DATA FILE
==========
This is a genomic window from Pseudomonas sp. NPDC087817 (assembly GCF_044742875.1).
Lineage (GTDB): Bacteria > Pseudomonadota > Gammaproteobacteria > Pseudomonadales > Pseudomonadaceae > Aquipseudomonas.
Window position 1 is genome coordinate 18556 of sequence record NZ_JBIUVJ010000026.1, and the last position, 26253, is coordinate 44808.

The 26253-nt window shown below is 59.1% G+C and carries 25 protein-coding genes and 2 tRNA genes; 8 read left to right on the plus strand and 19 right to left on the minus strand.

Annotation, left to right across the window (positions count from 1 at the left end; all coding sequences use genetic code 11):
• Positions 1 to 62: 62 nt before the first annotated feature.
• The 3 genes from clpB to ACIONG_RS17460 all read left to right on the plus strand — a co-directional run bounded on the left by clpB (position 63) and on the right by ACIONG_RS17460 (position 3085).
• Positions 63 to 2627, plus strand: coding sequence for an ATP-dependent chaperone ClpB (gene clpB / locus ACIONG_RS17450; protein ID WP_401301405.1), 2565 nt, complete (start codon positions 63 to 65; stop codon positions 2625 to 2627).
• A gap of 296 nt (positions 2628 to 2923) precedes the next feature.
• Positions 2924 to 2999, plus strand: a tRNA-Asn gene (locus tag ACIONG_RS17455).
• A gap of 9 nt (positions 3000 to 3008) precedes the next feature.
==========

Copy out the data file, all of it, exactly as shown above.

This is a genomic window from Pseudomonas sp. NPDC087817 (assembly GCF_044742875.1).
Lineage (GTDB): Bacteria > Pseudomonadota > Gammaproteobacteria > Pseudomonadales > Pseudomonadaceae > Aquipseudomonas.
Window position 1 is genome coordinate 18556 of sequence record NZ_JBIUVJ010000026.1, and the last position, 26253, is coordinate 44808.

The 26253-nt window shown below is 59.1% G+C and carries 25 protein-coding genes and 2 tRNA genes; 8 read left to right on the plus strand and 19 right to left on the minus strand.

Annotation, left to right across the window (positions count from 1 at the left end; all coding sequences use genetic code 11):
• Positions 1 to 62: 62 nt before the first annotated feature.
• The 3 genes from clpB to ACIONG_RS17460 all read left to right on the plus strand — a co-directional run bounded on the left by clpB (position 63) and on the right by ACIONG_RS17460 (position 3085).
• Positions 63 to 2627, plus strand: coding sequence for an ATP-dependent chaperone ClpB (gene clpB / locus ACIONG_RS17450; protein ID WP_401301405.1), 2565 nt, complete (start codon positions 63 to 65; stop codon positions 2625 to 2627).
• A gap of 296 nt (positions 2628 to 2923) precedes the next feature.
• Positions 2924 to 2999, plus strand: a tRNA-Asn gene (locus tag ACIONG_RS17455).
• A gap of 9 nt (positions 3000 to 3008) precedes the next feature.